Georg Jensen specialists, Silver Fund made significant sales throughout the Fair. On the first day, they sold a Mexican Cubist water jug by silver designer Antonio Pineda c. 1960 to a new international client. They went on to sell an extraordinary Georg Jensen Fish Dish designed by Harald Nielsen c. 1930 with wonderful stylised dolphins and fitted, pierced mazarines to a new American collector.

Historic pictures were successful too. Strachan Fine Art sold their a recently re-identified portrait of Richard Burke Jnr by James Barry 1774 for the asking price as well as their Daniel Mytens c.1629 portrait of Lady Catherine Howard, Countess of Salisbury to Lord Salisbury, who will return it to Hatfield House. They also sold a silver cast model of Christ the King, which had been commissioned by Sir Edwin Lutyens for the projected Liverpool Metropolitan Cathedral.

Sim Fine Art were delighted to sell over three quarters of the pictures from their Cyrus Cuneo (1879-1916) exhibition. A student of Whistler and flyweight boxing champion, American born Cuneo was one of the leading illustrators of his generation. An established Middle Eastern buyer bought two Orientalist pictures from Stephen Ongpin Fine Art including a black chalk and watercolour drawing by John Frederick Lewis RA (1804-1876) entitled A Young Woman from Bursa while Rountree Fine Art sold a delightful picture by Anthony Devis (1729-1816) depicting bowls on the lawn of Bishop’s Palace, Farnham circa 1780. The painting is from a series Devis painted for Wedgwood and sold to a private collector.

‘People love this fair’ said contemporary dealer, Lucy B. Campbell, who had a very successful outing selling a number of paintings by both Juan Luque, and Anna Pugh while Jonathan Cooper Gallery reported the sale of a work by Jonathan Pointer to a new client as well as one of their highlight pieces, ‘Chulia Street’ by Nicholas Phillips.

Dealer Holly Johnson sold a stunning Fornisetti screen and first time exhibitor, J. Roger (Antiques) Ltd were delighted to sell an unusual and rare Regency period secretaire cabinet, c. 1810 to an American client and were delighted with the number of new clients they met.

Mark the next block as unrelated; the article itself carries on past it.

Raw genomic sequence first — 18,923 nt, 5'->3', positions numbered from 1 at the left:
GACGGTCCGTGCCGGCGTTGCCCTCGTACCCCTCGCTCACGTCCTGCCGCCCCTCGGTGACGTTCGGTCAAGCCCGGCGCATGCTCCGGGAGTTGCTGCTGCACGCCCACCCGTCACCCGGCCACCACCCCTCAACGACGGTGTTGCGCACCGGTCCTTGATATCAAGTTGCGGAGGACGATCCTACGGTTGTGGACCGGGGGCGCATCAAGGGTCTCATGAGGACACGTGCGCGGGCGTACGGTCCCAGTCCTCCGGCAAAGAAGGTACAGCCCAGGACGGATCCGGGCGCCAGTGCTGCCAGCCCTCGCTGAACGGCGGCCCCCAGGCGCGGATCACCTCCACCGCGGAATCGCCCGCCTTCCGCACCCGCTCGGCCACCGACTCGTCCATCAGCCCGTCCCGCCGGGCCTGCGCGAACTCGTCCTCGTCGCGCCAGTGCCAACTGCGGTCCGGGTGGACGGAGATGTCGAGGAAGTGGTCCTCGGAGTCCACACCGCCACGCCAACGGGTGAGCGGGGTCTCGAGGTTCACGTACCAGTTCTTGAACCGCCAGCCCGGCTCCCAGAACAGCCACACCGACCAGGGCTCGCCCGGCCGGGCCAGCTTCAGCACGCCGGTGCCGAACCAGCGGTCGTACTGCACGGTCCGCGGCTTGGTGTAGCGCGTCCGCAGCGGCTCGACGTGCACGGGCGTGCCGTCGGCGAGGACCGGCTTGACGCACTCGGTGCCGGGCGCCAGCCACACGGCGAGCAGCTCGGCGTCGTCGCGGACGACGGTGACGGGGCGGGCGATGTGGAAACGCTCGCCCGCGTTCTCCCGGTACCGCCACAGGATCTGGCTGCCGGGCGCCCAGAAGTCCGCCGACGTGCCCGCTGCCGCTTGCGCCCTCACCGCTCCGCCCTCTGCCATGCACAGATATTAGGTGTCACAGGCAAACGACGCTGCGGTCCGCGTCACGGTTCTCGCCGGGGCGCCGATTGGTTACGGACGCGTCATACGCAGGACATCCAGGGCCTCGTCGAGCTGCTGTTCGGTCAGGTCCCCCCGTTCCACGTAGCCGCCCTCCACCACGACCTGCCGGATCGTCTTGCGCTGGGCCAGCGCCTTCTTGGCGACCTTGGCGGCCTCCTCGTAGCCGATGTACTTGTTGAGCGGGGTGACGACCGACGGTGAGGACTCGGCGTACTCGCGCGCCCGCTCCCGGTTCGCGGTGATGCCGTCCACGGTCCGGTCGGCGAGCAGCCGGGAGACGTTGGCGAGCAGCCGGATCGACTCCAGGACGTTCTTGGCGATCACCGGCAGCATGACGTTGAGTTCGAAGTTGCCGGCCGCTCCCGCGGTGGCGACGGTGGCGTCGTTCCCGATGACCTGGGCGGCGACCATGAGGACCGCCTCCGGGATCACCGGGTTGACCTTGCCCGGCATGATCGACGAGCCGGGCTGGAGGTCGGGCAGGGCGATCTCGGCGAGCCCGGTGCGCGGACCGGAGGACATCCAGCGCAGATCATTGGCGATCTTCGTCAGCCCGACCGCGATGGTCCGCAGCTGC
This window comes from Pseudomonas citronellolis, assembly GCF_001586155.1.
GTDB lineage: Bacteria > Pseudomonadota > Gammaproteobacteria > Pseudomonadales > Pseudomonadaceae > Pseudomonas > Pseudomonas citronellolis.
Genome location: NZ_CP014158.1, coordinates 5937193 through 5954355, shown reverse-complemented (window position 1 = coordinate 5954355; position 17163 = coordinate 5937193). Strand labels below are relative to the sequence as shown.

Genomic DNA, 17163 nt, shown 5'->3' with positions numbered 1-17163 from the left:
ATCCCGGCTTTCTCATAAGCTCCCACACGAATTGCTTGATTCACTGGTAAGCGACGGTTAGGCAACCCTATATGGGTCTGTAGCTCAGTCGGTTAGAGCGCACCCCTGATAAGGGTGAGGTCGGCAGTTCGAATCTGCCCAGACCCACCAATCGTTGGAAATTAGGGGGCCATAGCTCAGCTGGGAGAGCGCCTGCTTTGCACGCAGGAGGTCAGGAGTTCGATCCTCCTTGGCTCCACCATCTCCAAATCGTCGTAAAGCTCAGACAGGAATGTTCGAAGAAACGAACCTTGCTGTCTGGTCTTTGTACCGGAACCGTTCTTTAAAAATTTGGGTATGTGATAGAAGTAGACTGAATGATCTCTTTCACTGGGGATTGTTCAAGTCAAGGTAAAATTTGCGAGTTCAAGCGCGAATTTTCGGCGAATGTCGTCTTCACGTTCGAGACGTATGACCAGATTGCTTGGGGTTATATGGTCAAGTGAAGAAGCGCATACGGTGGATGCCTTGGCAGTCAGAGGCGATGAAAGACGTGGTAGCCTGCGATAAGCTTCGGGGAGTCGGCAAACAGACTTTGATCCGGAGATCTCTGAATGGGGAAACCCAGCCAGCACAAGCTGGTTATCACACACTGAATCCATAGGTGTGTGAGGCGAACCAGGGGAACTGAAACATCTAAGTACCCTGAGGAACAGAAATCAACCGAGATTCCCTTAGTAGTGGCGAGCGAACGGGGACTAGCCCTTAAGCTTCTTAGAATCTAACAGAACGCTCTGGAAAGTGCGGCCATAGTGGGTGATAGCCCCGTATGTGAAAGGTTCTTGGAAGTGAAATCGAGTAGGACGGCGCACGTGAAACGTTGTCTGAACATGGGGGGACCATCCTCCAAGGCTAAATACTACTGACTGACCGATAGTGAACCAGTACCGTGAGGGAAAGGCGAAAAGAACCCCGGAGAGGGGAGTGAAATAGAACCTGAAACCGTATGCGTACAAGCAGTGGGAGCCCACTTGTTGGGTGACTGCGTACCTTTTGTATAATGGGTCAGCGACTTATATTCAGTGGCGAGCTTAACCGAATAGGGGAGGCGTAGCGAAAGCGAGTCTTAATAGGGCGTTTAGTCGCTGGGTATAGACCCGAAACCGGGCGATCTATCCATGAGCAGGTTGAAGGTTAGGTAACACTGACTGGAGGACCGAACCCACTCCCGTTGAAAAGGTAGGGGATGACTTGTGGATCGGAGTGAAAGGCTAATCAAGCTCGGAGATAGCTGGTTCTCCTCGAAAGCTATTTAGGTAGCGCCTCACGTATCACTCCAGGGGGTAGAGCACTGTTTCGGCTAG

Museums and celebrity visitors
The central location in Kensington Gardens overlooking the Albert Memorial is one of Art Antiques London’s greatest assets. The fair is convenient for the well-heeled local population, which includes a number of diplomatic missions, as well as visiting international collectors. That Art Antiques London attracted a discerning, knowledgeable audience was one of the most frequently heard comments from exhibitors.

The Admirable Crichton ran the 1851 restaurant, which attracted very good reviews from both exhibitors and visitors. The delicious food, stunning view and good service created ‘a welcome respite from the bustle of the fair’.

The Fair was visited by many international museums from the UK and Europe including The Hermitage; The Wallace Collection; Bowes Museum; The Ashmoleon Museum; The Fitzwilliam Museum; The British Museum, The Victoria and Albert Museum; Worcester Museum of Porcelain, Spencer House, The Bavarian National Museum; Prussian Palaces and Gardens Foundation, Berlin and Nymphenberg, Munich.

Representatives from a number of US museums visited Art Antiques London including The Cleveland Museum of Art, The Detroit Insititute of Arts, St Louis Museum of Art, and the J.Paul Getty Museum all sent representatives.

The Queen of Malaysia entertained a party of friends in the restaurant and was seen browsing ceramics, well known collector Dorrit Moussaieff, wife of Iceland’s President Olafur Ragnar Grimsson and HE Sheikh Hamad Bin Abdullah Al Thani also visited and made purchases.

There was a visit from chat show royalty Oprah Winfrey, who braved the downpour on Thursday afternoon to visit the fair. Singer Mika and designer Paul Smith were also seen in the Fair.

The First Night Party in Aid of CFAB (Children and Families Across Borders) took place on 8th June 2011. The glittering evening began with a drinks party in the Kensington Gardens venue. Champagne, canapés and vodka cocktails were served. Nancy Dell’Olio – who was one of the lots in the live charity auction – Robert Brooks, chairman of Bonhams (third largest auction house in the world) and sports commentator Steve Rider all attended the event. Harvey McGrath the charity’s president and co chairs of the charity gala Allison McGrath and Leni, Lady Miller were also in attendance. Music was provided by Lucinda Belle and her band.

Humphrey Butler, one of the UK’s most successful jewellery dealers did sterling work auctioning lots in aid of the charity. A total of over £410,000.00 was raised for the CFAB over the course of the evening.